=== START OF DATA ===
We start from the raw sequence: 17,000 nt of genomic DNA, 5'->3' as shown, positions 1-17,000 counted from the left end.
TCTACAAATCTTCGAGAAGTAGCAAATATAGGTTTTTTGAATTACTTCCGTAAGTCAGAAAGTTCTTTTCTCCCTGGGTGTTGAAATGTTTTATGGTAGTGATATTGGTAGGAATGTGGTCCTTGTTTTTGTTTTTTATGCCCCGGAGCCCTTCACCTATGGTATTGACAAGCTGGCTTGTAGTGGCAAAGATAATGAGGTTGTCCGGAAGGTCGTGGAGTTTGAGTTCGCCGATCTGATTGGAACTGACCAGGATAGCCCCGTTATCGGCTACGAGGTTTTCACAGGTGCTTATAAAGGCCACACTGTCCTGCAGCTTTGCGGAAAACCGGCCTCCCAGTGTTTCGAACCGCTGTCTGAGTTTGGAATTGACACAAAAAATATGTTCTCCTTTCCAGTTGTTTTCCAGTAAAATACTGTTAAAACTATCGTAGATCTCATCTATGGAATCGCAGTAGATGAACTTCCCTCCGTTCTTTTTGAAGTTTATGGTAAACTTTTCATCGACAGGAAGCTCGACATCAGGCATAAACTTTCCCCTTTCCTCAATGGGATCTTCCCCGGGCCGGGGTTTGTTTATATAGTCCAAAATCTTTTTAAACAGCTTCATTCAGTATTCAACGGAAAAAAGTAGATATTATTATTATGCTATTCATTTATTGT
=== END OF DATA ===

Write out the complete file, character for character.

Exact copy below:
We start from the raw sequence: 17,000 nt of genomic DNA, 5'->3' as shown, positions 1-17,000 counted from the left end.
TCTACAAATCTTCGAGAAGTAGCAAATATAGGTTTTTTGAATTACTTCCGTAAGTCAGAAAGTTCTTTTCTCCCTGGGTGTTGAAATGTTTTATGGTAGTGATATTGGTAGGAATGTGGTCCTTGTTTTTGTTTTTTATGCCCCGGAGCCCTTCACCTATGGTATTGACAAGCTGGCTTGTAGTGGCAAAGATAATGAGGTTGTCCGGAAGGTCGTGGAGTTTGAGTTCGCCGATCTGATTGGAACTGACCAGGATAGCCCCGTTATCGGCTACGAGGTTTTCACAGGTGCTTATAAAGGCCACACTGTCCTGCAGCTTTGCGGAAAACCGGCCTCCCAGTGTTTCGAACCGCTGTCTGAGTTTGGAATTGACACAAAAAATATGTTCTCCTTTCCAGTTGTTTTCCAGTAAAATACTGTTAAAACTATCGTAGATCTCATCTATGGAATCGCAGTAGATGAACTTCCCTCCGTTCTTTTTGAAGTTTATGGTAAACTTTTCATCGACAGGAAGCTCGACATCAGGCATAAACTTTCCCCTTTCCTCAATGGGATCTTCCCCGGGCCGGGGTTTGTTTATATAGTCCAAAATCTTTTTAAACAGCTTCATTCAGTATTCAACGGAAAAAAGTAGATATTATTATTATGCTATTCATTTATTGT